You might imagine that the most decisive moments in buying Burgundy fall at the very high end. But who wants to be promoting $400-plus bottles that don't quite reach the highs their tariffs imply? Rather, it's the humble Bourgogne-level wines that I fret about the most. I've argued many times in support of the truth that value exists at every twist and turn in Burgundy. You just have to look hard enough.
Charles Van Canneyt is best known for his day job producing the revered wines at his family's estate in Vosne-Romanée, Domaine Hudelot-Noellat. A few years ago, Charles wanted to have some freedom to express Pinot Noir and Chardonnay in a slightly different vein and started his own label. Within the context of Burgundy, though, the wines are still extremely tied to the Hudelot-Noellat style. Purity first.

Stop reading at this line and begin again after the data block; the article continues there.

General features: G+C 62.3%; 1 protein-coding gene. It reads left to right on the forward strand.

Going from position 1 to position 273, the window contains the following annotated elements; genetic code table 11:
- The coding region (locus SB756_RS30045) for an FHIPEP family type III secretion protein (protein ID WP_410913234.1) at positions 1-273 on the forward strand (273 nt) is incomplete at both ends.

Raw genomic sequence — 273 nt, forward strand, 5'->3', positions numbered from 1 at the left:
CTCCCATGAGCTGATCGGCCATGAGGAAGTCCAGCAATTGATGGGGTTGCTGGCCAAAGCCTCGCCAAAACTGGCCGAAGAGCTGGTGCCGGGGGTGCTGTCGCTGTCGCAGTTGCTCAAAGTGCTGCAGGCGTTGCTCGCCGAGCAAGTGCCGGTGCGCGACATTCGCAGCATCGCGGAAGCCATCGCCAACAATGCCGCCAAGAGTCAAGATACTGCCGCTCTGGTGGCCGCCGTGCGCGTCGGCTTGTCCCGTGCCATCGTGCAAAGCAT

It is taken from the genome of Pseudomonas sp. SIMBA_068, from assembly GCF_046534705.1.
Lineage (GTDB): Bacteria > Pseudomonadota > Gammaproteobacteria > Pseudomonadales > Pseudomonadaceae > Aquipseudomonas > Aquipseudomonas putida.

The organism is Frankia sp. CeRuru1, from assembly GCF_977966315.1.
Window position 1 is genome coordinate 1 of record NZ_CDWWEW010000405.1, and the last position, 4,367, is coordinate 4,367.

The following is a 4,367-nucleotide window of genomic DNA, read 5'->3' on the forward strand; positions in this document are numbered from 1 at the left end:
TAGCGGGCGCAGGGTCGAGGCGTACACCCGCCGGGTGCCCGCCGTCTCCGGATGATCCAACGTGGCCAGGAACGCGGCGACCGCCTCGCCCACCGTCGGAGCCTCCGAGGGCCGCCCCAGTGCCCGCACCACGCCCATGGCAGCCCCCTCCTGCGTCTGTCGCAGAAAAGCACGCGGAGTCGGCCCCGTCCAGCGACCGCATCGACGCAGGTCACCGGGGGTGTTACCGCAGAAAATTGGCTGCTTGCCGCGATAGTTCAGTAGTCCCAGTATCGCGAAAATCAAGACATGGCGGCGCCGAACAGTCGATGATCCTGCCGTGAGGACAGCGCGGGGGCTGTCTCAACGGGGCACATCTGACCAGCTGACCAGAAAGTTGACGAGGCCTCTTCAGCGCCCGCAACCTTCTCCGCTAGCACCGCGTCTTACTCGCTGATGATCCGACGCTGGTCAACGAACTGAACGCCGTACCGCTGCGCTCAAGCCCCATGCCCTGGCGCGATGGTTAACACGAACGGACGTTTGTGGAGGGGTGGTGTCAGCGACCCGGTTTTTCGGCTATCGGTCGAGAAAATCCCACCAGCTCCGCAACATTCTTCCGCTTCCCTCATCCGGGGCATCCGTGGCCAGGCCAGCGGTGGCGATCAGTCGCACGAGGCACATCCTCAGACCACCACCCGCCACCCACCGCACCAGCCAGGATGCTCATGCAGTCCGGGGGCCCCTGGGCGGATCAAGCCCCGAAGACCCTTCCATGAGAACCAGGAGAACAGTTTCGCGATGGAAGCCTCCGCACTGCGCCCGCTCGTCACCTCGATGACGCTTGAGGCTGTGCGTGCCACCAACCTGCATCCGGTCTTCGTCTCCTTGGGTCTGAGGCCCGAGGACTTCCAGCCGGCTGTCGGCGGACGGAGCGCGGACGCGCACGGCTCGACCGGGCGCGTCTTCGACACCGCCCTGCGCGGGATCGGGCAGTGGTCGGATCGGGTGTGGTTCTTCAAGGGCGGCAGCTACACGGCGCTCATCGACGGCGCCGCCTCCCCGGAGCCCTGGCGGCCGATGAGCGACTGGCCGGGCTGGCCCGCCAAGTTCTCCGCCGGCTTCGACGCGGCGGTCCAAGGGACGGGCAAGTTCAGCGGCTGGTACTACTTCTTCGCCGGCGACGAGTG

Looking at Burgundy's $30 to $40 category can be a bit of a minefield. It's critical that the names in question apply the same meticulous process as top cuvées. That's precisely why the Bourgogne Rouge from Charles is such a winner. Tasting this alongside his Charmes-Chambertin and Chambertin-Clos de Beze, the Bourgogne Rouge carries the same translucency and rigorous definition as the Grand Crus.
Regal structure aside, there's also an immediacy and fruit-forward component that makes these super primal in their deliciousness. This has become a house Burgundy for me. I once came upon a bottle of the 2013 bottle hiding in a dark corner of my cellar, and its expression had only grown more vibrant in three years: Gorgeous bright cherry fruit, a finely woven thread of minerality, and a hint of forest floor residing under it all. From one of the most gifted minds in Burgundy, this is a great chance to line the walls of your cellar for a song.